Your AI Cheat Sheet: Key Concepts in Common Sense Terms

Artificial intelligence (AI) is back, in a big way, and this time around it works. AI is being deployed across industries and in many problem areas. Some applications, like autonomous vehicles, appear on the front page of popular media; others are buried deep in the complex processes of enterprise systems. As AI technology continues to flow into the industry, it is important for everyone in the business of data analysis and decision-making to have a firm understanding of the technology’s core ideas and language. With that in mind, the following are some AI concepts explained in a clear language.


A model is the end result of a machine-learning algorithm’s training process.

The basic function of an AI application is transformation of inputs into outputs. For example, give the application a picture of a cat and an AI application identifies (or predicts) it to be a cat. However, to get to the point where an AI application can predict, it needs to create a model of how inputs relate to outputs. This is completed through training.

During training, a machine-learning algorithm is fed a series of input/output matches or examples. By giving the algorithm many examples of inputs that match to the same output—different kinds of cats that are all cats—the algorithm is able to identify the core characteristics of a cat’s physical form. After being fed a variety of such inputs and outputs, the algorithm has developed an understanding of how different inputs relate to outputs. This understanding is called a “model.”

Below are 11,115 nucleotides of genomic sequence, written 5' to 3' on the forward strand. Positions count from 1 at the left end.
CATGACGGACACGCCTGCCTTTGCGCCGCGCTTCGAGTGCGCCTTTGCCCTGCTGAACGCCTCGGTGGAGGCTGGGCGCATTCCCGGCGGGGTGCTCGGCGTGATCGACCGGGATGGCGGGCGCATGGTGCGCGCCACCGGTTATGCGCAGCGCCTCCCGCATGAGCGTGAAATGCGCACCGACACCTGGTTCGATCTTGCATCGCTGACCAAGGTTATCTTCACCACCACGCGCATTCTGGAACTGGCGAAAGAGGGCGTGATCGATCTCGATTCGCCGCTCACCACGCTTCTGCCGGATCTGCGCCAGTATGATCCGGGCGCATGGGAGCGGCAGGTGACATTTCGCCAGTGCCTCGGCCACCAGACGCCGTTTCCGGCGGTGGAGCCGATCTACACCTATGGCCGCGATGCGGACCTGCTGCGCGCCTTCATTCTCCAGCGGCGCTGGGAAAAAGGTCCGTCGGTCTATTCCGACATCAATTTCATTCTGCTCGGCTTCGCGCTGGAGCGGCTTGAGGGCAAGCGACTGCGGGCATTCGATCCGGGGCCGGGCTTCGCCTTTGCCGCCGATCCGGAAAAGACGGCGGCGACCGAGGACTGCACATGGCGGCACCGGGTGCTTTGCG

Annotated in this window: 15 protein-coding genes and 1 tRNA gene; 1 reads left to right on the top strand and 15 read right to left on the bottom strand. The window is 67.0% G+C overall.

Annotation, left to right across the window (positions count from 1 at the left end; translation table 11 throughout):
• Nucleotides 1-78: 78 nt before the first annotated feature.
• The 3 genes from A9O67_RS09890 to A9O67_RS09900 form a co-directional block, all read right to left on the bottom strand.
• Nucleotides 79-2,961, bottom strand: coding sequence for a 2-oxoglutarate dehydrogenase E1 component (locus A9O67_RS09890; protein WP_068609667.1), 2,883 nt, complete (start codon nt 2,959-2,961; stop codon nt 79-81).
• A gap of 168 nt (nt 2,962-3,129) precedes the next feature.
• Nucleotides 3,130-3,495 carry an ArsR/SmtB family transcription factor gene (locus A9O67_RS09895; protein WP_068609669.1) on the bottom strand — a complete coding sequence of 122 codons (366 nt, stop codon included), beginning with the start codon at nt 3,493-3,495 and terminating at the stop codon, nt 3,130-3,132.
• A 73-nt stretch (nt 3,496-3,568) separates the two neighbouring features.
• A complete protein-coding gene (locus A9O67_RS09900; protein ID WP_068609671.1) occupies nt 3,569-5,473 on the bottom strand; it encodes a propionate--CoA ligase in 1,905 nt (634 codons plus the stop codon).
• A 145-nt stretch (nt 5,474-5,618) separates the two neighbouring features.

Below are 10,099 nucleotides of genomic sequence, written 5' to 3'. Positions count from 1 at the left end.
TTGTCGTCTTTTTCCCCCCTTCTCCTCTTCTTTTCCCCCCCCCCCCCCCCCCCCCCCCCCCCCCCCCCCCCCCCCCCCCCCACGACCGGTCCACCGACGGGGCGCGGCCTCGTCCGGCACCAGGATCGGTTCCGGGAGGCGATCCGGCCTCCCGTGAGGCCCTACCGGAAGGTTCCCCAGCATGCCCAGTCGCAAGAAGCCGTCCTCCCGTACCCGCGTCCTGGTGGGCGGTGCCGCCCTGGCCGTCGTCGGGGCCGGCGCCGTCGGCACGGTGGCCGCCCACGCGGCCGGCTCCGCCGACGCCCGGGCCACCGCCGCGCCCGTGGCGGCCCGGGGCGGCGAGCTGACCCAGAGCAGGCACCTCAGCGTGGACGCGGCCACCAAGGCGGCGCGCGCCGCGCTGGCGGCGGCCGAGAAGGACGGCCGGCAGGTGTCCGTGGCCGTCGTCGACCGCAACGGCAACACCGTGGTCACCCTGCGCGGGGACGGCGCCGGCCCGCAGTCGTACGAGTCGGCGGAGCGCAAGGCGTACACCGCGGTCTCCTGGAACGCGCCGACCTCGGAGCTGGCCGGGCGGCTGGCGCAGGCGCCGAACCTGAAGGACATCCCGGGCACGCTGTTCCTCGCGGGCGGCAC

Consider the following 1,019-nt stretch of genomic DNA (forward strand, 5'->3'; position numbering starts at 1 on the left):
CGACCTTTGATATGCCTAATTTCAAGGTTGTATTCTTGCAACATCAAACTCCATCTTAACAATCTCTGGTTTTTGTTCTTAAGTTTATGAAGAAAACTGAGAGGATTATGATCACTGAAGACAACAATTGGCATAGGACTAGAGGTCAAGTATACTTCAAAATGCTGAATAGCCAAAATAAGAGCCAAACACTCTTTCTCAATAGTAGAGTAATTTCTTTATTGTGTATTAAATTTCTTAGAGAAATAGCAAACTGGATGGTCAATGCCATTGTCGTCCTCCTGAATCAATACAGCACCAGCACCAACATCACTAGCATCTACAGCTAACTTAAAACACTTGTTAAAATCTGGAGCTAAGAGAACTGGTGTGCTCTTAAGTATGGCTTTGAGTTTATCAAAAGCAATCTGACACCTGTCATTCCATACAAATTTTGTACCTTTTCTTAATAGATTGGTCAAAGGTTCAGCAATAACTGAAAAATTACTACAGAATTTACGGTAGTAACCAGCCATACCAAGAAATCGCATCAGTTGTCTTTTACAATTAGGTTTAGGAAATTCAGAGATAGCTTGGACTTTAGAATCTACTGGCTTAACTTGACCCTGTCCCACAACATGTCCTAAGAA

Artificial Intelligence

Defining AI is difficult largely because understanding human intelligence is difficult. A good chunk of the history of AI has been this introspective, philosophical process of self-discovery. After all, how can intelligent machines be built if humans cannot understand—let alone describe—intelligence. The study of psychology has allowed humans to measure and define, in general terms, intelligence, but it has never offered a thorough or deep enough explanation to allow a programmer to translate intelligence into some kind of working computer process.

So, as understanding of human intelligence has grown, so has clarity around the meaning and scope of “AI.”

A very practical definition of AI is a machine process that makes predictions or take actions based on data. Voice-activated assistants, product recommendations, email client optimization, etc.—these sorts of applications are all around and have become a daily part of life. While some people are concerned about the capabilities of these tools, they are in fact heavily constrained and really quite limited. The most sophisticated AI currently deployed only has a very narrow bandwidth in which it can be effective. It can play chess or go, but that is it.

The more idealistic definition of AI is a machine that has broken free of such limitations and has human-like, general intelligence. Such a system would be capable of solving across problem spaces. It could interpret Dostoyevski, help with a golf swing and pick the right assets for a portfolio. It is not known when this sort of AI will be possible, because humans have not yet achieved a rigorous definition of the goal: general intelligence. In the meantime, these more narrow AI systems that assist humans in decision-making can be observed and deployed.